On Frazier and Baldessari and Stories of New York

Before leaving New York I caught an exhibit at the Met that, I’m afraid, closed today: a collection of works by the seminal Los Angeles artist John Baldessari. I love his work because it’s conceptual while also being playful—clever and thought-provoking but not at all pretentious.

One of the ideas he plays with is the complex, and sometimes arbitrary way we make meaning. He puts together found, seemingly unconnected images and inserts barriers between them. One piece juxtaposes a stylized photo of a woman with a nosebleed, and a picture of pelicans. Another takes four plain black and white photos with captions and arranges them in every possible permutation.

Adjacent to one of the photos is this quote, from the artist : “As soon as you put together two things you have a story.”

I loved that. And it seemed a perfect coda to end my time in New York.

Allow me, in my usual circuitous fashion, to explain.

For the most part, my experience with the city on this trip tended toward the negative.

First there was the whole stolen wallet thing. Then the twenty minutes it took me to walk two blocks of midtown logjam following my nausea-tinged bus ride. There was the response from one well-meaning employee to my alarm at paying $6.75 for a child-sized popcorn (“It’s freshly popped.”) And that of the horribly sour moviegoer who I asked whether anyone occupied the adjacent seat holding his coat (turning, in slow-motion, to look at me as though I’d interrupted his private meditation with a high-volume shriek).

Generally, I like to defend against accusations that New Yorkers are, as a breed, mean or cold. We’re just straight-shooters, I say; actually, we tend to be warmer and more personable than other regional types. But then quotidian frustrations like these pile up, make me stammer and curse as I walk down the street, lash out erratically at people I don’t know—generally behave not totally unlike an insane homeless person—and my righteousness dampens.

“I think New York makes me into a crazy person,” I told my brother, J—right after shooting a nasty glare at the guy behind us at the Knicks game who’d just told my father to sit down, before play had even started.

J responded, as he does, perfectly: “Yeah,” he said. “You wouldn’t be the only one.”

For all my ongoing angst toward New York, though, two things remain constant. For one, as you have patiently witnessed, I never tire of writing about the city–along with, obviously, my surrounding, tumultuous, feelings.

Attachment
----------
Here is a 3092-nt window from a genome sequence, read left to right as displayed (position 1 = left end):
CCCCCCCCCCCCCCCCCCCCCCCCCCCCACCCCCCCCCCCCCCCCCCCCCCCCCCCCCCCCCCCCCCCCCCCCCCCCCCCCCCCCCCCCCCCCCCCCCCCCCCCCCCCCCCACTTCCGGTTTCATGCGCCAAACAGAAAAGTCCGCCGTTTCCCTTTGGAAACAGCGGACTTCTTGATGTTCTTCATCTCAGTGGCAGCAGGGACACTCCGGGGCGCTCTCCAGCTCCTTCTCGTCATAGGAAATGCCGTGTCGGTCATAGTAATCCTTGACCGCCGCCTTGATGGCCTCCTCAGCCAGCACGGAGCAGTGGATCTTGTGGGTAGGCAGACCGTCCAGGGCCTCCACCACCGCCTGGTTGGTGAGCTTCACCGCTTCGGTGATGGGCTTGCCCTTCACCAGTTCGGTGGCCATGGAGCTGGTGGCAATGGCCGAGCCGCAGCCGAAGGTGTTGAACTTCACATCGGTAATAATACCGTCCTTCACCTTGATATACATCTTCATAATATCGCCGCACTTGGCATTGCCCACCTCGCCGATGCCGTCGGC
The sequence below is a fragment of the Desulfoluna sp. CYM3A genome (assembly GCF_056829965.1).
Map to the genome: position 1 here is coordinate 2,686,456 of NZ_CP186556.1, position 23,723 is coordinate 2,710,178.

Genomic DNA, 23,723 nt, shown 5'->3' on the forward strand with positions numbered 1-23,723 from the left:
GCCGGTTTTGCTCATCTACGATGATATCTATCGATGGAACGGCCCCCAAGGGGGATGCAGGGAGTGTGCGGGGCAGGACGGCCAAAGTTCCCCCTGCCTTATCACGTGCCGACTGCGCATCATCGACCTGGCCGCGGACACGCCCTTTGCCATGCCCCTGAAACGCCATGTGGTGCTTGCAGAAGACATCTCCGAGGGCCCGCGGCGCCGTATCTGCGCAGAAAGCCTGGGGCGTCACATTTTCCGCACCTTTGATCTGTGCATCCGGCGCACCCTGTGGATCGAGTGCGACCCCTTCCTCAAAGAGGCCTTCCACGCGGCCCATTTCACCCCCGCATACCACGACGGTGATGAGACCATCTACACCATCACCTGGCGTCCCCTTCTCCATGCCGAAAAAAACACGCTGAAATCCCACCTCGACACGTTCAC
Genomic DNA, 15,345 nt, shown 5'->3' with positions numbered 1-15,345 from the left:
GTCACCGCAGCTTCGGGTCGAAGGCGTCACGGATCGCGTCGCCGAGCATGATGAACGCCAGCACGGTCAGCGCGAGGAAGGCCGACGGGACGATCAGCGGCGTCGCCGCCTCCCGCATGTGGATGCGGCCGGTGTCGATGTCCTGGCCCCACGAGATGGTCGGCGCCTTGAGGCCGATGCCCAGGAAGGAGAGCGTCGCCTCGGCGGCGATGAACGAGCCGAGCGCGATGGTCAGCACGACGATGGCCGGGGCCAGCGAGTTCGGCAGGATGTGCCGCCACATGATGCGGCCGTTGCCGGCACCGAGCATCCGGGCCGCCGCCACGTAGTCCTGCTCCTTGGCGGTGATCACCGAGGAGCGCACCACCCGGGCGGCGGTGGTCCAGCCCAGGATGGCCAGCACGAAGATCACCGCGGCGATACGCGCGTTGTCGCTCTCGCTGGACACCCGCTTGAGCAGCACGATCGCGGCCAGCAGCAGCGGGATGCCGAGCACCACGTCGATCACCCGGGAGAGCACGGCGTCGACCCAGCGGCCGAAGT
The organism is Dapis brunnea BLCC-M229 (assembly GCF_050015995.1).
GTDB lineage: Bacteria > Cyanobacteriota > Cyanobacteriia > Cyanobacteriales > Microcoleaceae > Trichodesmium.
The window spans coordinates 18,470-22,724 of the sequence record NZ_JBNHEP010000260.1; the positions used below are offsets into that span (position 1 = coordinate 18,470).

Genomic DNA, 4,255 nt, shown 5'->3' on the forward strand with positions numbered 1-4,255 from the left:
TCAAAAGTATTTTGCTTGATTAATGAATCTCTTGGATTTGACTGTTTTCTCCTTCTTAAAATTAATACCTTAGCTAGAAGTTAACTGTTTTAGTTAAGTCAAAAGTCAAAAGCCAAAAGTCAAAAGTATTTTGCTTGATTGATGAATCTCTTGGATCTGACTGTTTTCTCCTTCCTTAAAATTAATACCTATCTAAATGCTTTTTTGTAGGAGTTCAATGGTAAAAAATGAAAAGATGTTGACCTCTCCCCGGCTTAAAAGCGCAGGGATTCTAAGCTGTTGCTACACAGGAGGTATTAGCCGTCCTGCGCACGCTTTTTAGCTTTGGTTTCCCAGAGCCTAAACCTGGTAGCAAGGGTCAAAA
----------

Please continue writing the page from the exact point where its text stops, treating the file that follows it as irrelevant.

For another, my appetite is equally insatiable when it comes to reading about New York. Give me nonfiction relating to food or New York City and watch me become an eighth grade boy at the IMAX-3D premiere of Avatar. These weaknesses surely explain my obsession with the writer Calvin Trillin, whose work I’ve trumpteted before.

And it also explains my burgeoning affection for another longtime New Yorker contributor, Ian Frazier. Right now I’m so taken with his writing that I’ve put off the rest of my epic winter reading list in order to trudge through his 500-page opus on traveling in Siberia.

But before I picked that up I (much more breezily) read his 2005 collection called “Gone to New York.”

One of the most charming essays is one called “Someplace in Queens.” The title comes from Frazier’s spot-on description of how non-residents ubiquitously characterize anything that happens there: you know, he lives/she goes to school/the gallery opened “someplace in Queens.”

Of any borough, Frazier notes, Queens is home to the most ethnic groups. In other words, as he writes, it has “more ethinic diversity than any place its size on earth.”

That fact is extraordinary—and it’s also extraordinary to witness the kinds of interactions, the kind of stories, that it produces.

At the end of the essay, Frazier describes a cemetery that Jews of the Lubavitcher sect visit (“sometimes annoying the black families who live nearby”) because their Grand Rebbe—who some thought was the Messiah—is buried there.

The grave is covered with slips of paper on which worshippers have written personal prayers, requests for the Rebbe. At this, Frazier writes, “There are so many hopes in the world”—a line that moved me to tears. (I will admit: these days not an especially spectacular feat. Transition makes me emotional.)

But the next lines moved me even more: “Just out of the line of sight past the higher wall, 747s descended slowly to Kennedy Airport like local elevators stopping at every floor. Across the street just out of earshot, long-legged girls jumped double-Dutch jump rope, superfast.”

Riding the 4/5 train downtown from the Met bit I found myself inappropriately emotional at the sight of an older, disoriented-looking Russian woman with a choppy haircut and a thick beige hoodie receiving subway directions from a thirty-something black man wearing a fur hunting hat and playing solitaire on his iPhone.

For whatever reason, that moment crystallized why the Baldessari quote and the Frazier essay resonated so deeply–and why it is that I am so reliably moved to read and write about New York. Whatever else you can say about the city, it is a place of infinite combinations—of infinite juxtapositions, of infinite stories.

I don’t know if I want to move back there or if I will ever be able to afford raising kids there–or even if I could stay sane living there.

But I do know that I will always find something not just compelling but hopeful, too, about that.

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